Wednesday, February 25, 2009

Obama's Gamble

. Wednesday, February 25, 2009

Tyler Cowen pulls out Occam’s Razor on Obama’s speech to Congress:

When you consider the speech as a whole, Obama is promising the largest attempt and most ambitious at rate of return arbitrage in the history of the human race.

Obama's speech was very effective but it is mostly about borrowing more money. It is odd that in a time when capital markets and attempted arbitrage have so failed us the solution is to resort markets and attempted arbitrage.

This is a gamble for Obama. His plans are ambitious, and perhaps the problems of today call for ambition. But Obama’s plans are contingent on the faith of foreign and domestic lenders in the U.S. government. Right now the government can borrow at very low rates of interest, and so Obama wants to borrow today in the hopes that when the bill comes due the yield on our investments will have made up the deficit. In a sense, Obama is placing an intertemporal carry trade bet with U.S. currency: he’s gambling that the dollars he borrows today will be more valuable than dollars he (or his successors) has to pay back later. It might pay off. It might not.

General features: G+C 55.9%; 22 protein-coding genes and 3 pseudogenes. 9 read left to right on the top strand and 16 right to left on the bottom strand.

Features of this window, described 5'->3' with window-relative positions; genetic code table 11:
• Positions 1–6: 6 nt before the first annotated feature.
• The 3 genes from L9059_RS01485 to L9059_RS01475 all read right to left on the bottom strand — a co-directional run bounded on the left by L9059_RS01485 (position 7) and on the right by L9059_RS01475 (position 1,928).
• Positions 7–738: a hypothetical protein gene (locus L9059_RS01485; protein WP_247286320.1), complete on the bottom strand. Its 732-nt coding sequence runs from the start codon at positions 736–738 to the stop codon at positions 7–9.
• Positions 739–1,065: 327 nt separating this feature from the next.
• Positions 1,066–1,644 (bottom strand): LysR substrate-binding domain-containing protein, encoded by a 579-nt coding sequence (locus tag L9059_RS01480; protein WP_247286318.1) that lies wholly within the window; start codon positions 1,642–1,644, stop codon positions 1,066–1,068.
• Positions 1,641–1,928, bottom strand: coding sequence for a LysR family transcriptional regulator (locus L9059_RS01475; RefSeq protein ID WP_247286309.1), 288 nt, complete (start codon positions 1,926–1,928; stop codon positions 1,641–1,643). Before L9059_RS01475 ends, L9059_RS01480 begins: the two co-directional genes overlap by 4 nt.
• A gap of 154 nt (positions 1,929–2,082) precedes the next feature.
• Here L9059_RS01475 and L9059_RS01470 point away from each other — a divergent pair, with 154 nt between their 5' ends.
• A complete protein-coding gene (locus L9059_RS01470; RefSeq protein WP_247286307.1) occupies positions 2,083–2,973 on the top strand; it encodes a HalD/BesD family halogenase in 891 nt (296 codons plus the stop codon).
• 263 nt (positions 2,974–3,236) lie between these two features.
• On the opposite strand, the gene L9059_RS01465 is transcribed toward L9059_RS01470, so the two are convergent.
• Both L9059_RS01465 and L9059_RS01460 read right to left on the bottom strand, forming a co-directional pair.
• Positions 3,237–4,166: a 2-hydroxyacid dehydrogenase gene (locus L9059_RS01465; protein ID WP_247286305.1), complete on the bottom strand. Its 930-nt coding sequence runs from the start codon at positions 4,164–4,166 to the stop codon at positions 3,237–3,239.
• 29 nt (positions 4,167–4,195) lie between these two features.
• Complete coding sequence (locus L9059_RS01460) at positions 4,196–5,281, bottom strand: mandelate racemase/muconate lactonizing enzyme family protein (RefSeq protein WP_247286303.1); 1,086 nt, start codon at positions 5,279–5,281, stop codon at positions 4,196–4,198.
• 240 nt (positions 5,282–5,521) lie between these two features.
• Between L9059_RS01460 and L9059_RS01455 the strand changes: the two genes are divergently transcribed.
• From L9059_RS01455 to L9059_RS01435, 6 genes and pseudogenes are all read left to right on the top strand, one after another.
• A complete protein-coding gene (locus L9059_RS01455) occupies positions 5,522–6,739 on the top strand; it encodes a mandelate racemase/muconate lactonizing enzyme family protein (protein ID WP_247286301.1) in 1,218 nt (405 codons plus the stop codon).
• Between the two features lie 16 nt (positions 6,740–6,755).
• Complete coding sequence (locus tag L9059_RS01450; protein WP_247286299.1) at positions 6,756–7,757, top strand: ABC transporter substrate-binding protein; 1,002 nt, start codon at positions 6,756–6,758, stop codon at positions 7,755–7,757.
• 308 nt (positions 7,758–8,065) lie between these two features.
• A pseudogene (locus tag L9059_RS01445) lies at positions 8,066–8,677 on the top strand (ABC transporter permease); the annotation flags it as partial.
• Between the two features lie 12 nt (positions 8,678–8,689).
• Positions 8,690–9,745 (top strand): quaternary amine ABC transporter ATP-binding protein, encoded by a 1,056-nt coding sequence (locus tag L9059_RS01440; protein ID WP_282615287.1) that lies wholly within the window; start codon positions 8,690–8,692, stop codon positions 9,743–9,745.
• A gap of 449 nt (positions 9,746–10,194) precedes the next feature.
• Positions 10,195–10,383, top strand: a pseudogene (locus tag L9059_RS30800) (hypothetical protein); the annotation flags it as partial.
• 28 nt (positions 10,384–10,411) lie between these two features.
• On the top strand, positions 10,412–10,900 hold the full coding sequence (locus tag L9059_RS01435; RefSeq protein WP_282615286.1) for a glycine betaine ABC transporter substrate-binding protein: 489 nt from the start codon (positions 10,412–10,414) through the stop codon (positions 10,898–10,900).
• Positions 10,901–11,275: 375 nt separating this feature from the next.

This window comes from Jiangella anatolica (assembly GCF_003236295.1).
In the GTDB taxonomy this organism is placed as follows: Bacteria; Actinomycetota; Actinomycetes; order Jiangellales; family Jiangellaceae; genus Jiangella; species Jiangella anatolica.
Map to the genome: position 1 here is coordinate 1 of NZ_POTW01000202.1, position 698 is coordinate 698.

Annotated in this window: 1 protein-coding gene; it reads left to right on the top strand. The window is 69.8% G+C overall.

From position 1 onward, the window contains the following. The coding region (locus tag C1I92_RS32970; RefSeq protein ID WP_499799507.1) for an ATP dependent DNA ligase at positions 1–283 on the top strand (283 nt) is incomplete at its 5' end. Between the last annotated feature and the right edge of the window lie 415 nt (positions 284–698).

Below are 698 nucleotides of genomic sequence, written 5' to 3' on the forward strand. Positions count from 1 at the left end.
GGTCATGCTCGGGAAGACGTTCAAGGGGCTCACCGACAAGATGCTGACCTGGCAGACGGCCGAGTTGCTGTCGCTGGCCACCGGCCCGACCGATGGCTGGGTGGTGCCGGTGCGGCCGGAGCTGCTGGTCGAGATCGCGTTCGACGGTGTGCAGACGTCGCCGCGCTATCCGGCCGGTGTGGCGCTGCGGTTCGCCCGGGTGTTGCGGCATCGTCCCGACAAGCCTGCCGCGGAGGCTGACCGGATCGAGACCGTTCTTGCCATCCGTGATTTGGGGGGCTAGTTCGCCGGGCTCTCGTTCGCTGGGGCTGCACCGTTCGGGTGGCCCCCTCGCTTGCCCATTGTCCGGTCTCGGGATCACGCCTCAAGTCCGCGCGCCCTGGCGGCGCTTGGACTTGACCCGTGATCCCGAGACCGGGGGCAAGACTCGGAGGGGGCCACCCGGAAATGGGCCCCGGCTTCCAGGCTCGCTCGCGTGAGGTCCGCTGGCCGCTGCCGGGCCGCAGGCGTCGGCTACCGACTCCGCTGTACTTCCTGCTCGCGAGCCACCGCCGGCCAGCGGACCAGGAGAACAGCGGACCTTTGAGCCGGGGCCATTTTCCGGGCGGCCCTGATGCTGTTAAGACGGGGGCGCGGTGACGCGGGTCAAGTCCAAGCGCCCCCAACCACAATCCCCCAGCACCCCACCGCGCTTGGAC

Or perhaps Obama is setting the government’s discount rate at some very high number. What theory is he operating under? If you view Obama as the head of a very large household, then perhaps he is trying to smooth out our national consumption. In other words, he’s playing a Keynesian game with Friedmanite justifications. Has this ever happened before?

Theoretically, Obama’s gamble doesn’t look much different to me from the Greenspan/Bush gamble following the bursting of the tech bubble. It’s being couched differently, but really he’s playing the same game. Didn't work so well the last time. I guess we'll have to hope for better results this go round.


Obama's Gamble




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